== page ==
Tales of Folly (August 31, 2009)

In an otherwise slow news morning, many woke up to the big news of Disney's purchase of Marvel Entertainment, the home of such superheroes as Spider-Man, the Hulk, Captain America and the X-Men. The exact details of the purchase have not yet been released but the sale has been reported at $4 billion. Given Marvel Studios' recent fortunes with the popularity of Iron Man and the announcement of similar approaches to their stable of Avengers such as Thor and Captain America to come in the next few years, the purchase would appear to be largely influenced by the cinematic success of Marvel's character, not their print origins.

Still, most of Marvel's iconic characters were licensed to other film studios in deals made prior to the purchase. Spider-Man resides at Sony, where two sequels are reportedly being developed. The X-Men and Fantastic Four (as well as associated characters such as Wolverine, Deadpool, and the Silver Surfer) are under contract with 20th Century Fox. Marvel Studios self-produced Iron Man and The Incredible Hulk but did so through distribution deals with Paramount and Universal Studios, respectively. It's not likely that these studios would look to be bought out of their deals given the fiscal reward awaiting them in sequels. That could mean that Disney would have to wait until those deals run their course before the characters return to Walt Disney Pictures. (Though at that point, they would run the risk of superhero burnout.)

That being said, Marvel's characters still have an appeal in all aspects of licensing, including toys, video games, cartoons and various merchandising. (And theoretically they would still have a part of the profit from the movies made in those aforementioned deals.) But what of where it all started, the comic books?

The comic book community is responding with requisite worry and concern, mostly based on stereotypical response to Disney's oft-referenced values. Many fans seem to think that Disney is suddenly going to force its values into Marvel's fictional world, rendering a lot of the grit and edge moot. Many seem to forget that Disney has owned Miramax Pictures, home to Pulp Fiction and Kill Bill, among other R-rated fare. Still, the comic book industry has always fought a certain image problem as many still see it as a child's medium when in reality it is dominated by a fervent, adult fanbase. Would Disney risk alienating that core fanbase? Nobody really knows.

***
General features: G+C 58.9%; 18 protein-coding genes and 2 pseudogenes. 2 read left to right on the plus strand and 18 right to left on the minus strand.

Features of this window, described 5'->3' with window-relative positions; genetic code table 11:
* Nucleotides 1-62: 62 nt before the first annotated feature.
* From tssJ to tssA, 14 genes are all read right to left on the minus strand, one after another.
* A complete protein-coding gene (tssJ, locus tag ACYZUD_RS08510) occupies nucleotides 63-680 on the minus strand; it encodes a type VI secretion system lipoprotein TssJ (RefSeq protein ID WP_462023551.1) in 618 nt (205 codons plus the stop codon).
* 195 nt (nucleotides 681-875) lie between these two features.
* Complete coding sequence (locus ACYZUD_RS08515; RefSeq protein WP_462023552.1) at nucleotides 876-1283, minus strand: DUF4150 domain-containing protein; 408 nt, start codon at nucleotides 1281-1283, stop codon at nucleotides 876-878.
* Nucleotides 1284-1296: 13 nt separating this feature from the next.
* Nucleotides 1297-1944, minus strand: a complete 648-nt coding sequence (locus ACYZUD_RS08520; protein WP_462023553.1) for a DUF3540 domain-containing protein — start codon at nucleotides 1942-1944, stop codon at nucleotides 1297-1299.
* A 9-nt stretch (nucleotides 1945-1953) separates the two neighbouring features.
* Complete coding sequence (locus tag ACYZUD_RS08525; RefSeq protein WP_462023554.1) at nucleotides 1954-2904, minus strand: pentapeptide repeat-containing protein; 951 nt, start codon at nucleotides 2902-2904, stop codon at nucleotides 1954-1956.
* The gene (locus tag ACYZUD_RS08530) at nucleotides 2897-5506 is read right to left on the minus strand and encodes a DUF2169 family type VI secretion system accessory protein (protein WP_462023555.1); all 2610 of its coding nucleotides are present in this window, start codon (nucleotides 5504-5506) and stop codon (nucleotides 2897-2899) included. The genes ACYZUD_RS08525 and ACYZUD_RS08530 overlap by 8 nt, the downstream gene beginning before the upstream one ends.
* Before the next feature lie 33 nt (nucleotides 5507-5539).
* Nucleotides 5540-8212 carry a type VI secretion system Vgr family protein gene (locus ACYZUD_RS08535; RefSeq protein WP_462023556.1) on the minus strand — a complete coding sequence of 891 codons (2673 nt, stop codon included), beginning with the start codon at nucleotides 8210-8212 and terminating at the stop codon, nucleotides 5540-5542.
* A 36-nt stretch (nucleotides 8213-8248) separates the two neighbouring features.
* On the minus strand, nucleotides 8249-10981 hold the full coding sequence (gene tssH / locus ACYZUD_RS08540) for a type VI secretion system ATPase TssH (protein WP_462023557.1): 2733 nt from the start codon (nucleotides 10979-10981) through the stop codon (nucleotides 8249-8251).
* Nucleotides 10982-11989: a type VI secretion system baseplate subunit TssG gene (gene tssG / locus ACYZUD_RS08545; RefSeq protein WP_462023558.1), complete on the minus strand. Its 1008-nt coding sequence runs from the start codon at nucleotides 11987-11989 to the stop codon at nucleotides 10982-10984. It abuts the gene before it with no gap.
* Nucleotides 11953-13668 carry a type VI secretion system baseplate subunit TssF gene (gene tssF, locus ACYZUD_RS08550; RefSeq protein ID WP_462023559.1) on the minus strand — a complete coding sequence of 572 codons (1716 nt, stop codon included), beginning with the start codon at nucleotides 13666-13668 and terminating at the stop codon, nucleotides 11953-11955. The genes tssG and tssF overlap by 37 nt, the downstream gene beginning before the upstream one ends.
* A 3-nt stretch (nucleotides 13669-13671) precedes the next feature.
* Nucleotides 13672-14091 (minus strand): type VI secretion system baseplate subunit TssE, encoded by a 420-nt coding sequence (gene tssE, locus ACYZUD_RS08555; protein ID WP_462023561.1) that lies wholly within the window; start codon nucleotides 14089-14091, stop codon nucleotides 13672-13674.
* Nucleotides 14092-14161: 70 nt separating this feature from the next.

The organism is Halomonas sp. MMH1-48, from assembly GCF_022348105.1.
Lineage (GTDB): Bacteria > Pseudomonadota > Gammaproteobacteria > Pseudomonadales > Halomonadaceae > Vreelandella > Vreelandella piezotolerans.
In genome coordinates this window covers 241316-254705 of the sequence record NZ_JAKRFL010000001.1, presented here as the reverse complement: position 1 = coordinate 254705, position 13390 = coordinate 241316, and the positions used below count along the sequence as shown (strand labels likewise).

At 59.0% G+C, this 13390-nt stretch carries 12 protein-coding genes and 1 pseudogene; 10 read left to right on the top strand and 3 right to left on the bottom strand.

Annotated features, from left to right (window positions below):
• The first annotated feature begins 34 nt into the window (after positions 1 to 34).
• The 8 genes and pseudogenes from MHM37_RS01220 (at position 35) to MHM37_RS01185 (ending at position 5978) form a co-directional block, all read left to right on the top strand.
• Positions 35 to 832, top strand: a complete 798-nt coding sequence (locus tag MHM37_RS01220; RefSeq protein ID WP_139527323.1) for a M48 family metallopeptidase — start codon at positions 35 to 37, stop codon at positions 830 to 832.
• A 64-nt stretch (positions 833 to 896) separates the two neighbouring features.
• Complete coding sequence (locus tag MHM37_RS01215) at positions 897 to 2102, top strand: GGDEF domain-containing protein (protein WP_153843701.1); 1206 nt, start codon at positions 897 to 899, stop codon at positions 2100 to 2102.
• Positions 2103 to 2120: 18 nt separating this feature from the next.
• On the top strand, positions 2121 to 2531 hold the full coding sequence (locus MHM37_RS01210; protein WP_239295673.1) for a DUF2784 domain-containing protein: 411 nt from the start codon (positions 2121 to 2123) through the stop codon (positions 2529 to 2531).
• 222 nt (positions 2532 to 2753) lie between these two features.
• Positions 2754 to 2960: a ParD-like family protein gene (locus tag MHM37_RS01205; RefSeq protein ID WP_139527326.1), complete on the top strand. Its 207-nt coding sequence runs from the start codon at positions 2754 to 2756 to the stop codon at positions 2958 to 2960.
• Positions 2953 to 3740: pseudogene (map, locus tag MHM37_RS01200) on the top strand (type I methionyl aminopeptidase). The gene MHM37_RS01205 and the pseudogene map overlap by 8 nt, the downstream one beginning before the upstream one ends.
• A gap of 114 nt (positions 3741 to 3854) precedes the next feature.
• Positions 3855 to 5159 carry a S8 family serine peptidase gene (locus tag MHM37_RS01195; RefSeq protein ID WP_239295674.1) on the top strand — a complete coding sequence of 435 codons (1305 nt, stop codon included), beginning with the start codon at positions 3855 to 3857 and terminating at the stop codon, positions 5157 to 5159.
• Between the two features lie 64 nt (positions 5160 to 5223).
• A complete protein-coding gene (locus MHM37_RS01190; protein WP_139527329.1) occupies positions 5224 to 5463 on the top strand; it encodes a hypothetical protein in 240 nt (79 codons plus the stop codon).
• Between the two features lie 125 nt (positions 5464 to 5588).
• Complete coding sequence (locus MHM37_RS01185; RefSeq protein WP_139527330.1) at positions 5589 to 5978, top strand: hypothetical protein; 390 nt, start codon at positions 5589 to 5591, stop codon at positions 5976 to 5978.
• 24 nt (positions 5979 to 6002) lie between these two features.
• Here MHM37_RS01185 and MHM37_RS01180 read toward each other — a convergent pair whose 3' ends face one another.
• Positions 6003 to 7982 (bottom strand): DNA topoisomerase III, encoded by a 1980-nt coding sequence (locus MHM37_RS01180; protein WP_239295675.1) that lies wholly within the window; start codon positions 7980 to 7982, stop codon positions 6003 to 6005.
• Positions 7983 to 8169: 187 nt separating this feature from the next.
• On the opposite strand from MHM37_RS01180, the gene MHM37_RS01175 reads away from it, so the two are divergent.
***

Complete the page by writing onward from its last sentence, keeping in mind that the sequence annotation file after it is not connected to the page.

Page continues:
Like the aforementioned film deals, there is some buzz about what this means for Universal Studio's Islands of Adventure, where Marvel Super Hero Island has been wowing guests for years. There hasn't been any confirmation about how this will affect that deal, though I would imagine its most likely that the characters would stay there until the deal runs out. It may hurt Universal to essentially promote characters that are now owned by their rival theme park, but they would run the risk of losing some of their most popular attractions. Not to mention, Universal Studios has been home to franchises produced by rival film studios (most notably, Terminator and Harry Potter).

It can be anywhere from fun to frustrating to theorize what this means but it may be tough for anyone to really grasp the answer to that, even as noted Disney and Marvel executives start releasing statements and details.

As a fan of both companies, I do have some concern about too much corporate synergy. It worked for Pixar's characters because they were always created with Disney influence. However, I don't know that I'd want to see Spider-Man marching down Main Street, U.S.A. in a parade. And while my beliefs are this won't happen, I would have a lot of concern if Disney stuck their noses into Marvel Studios' business, especially given how hard Marvel has strived to free themselves from the type of studio interference that has undermined the quality of their franchises at other studios. (Marvel is trying to create a synergistic film world that mirrors the comic books allowing characters to intercross films.) I guess if nothing else it will be interesting to keep an eye on this new relationship.